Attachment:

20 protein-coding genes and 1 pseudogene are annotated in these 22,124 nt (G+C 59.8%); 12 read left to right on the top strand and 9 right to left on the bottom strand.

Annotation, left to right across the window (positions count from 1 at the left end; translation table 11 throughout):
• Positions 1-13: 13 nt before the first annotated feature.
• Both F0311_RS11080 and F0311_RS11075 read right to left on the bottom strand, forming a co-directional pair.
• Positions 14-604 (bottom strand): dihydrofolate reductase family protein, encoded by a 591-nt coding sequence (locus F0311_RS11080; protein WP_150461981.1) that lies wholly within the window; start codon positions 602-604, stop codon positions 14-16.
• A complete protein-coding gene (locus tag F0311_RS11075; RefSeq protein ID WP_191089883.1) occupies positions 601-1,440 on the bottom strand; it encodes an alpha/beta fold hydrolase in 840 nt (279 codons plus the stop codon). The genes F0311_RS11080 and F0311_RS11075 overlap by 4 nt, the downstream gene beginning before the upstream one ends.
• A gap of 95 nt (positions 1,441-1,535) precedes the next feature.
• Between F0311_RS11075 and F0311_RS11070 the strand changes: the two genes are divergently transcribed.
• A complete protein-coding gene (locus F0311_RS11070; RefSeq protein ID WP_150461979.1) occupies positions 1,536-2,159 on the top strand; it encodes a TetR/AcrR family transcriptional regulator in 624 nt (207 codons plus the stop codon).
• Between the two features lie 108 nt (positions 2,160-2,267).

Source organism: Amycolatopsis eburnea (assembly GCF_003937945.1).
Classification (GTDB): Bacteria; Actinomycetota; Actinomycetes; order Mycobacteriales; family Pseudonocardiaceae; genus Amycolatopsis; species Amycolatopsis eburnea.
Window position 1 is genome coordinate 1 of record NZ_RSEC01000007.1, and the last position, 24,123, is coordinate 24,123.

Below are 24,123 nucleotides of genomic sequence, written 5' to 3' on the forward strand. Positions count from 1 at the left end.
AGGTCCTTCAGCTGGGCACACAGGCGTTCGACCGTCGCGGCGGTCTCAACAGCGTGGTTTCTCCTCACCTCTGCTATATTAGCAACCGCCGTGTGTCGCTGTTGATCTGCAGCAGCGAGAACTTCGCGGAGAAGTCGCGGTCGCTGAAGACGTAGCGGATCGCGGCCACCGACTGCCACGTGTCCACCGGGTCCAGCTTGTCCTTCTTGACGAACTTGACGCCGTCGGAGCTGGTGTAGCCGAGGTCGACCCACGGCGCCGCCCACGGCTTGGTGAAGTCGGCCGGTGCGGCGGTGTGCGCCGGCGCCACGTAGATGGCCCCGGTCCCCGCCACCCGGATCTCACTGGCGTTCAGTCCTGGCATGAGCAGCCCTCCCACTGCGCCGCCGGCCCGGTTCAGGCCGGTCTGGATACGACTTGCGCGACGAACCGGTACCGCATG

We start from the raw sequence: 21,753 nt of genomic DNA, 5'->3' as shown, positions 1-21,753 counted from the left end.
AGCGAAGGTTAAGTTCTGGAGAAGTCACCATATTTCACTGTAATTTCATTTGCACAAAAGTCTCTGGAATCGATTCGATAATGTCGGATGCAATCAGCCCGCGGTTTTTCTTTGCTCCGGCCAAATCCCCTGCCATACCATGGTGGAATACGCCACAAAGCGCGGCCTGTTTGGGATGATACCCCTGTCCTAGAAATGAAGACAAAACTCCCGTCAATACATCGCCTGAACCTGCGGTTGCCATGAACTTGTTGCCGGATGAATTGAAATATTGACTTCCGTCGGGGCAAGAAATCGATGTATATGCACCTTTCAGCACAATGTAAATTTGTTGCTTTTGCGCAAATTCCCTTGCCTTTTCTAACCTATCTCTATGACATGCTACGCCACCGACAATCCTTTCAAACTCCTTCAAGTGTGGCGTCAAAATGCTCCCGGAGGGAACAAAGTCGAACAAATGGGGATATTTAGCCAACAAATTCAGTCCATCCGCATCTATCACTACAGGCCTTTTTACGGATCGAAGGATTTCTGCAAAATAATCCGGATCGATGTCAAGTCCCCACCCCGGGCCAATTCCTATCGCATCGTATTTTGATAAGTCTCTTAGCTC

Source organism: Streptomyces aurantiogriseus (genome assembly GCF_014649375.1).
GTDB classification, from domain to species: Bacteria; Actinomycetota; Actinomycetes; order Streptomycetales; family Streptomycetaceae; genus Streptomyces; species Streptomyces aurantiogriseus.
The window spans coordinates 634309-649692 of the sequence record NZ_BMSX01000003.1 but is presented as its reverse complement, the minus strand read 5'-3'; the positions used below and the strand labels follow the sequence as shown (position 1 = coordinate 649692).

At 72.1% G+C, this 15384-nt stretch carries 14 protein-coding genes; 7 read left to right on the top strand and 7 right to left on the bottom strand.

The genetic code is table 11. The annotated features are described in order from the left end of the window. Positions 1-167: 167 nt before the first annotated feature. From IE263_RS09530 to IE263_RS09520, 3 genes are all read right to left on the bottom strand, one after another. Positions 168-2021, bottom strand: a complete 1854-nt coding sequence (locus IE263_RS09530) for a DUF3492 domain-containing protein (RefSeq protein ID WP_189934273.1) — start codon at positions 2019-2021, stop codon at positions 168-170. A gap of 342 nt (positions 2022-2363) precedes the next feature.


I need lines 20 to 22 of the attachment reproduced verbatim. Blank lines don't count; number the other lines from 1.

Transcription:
The window spans coordinates 634309-649692 of the sequence record NZ_BMSX01000003.1 but is presented as its reverse complement, the minus strand read 5'-3'; the positions used below and the strand labels follow the sequence as shown (position 1 = coordinate 649692).

At 72.1% G+C, this 15384-nt stretch carries 14 protein-coding genes; 7 read left to right on the top strand and 7 right to left on the bottom strand.

The genetic code is table 11. The annotated features are described in order from the left end of the window. Positions 1-167: 167 nt before the first annotated feature. From IE263_RS09530 to IE263_RS09520, 3 genes are all read right to left on the bottom strand, one after another. Positions 168-2021, bottom strand: a complete 1854-nt coding sequence (locus IE263_RS09530) for a DUF3492 domain-containing protein (RefSeq protein ID WP_189934273.1) — start codon at positions 2019-2021, stop codon at positions 168-170. A gap of 342 nt (positions 2022-2363) precedes the next feature.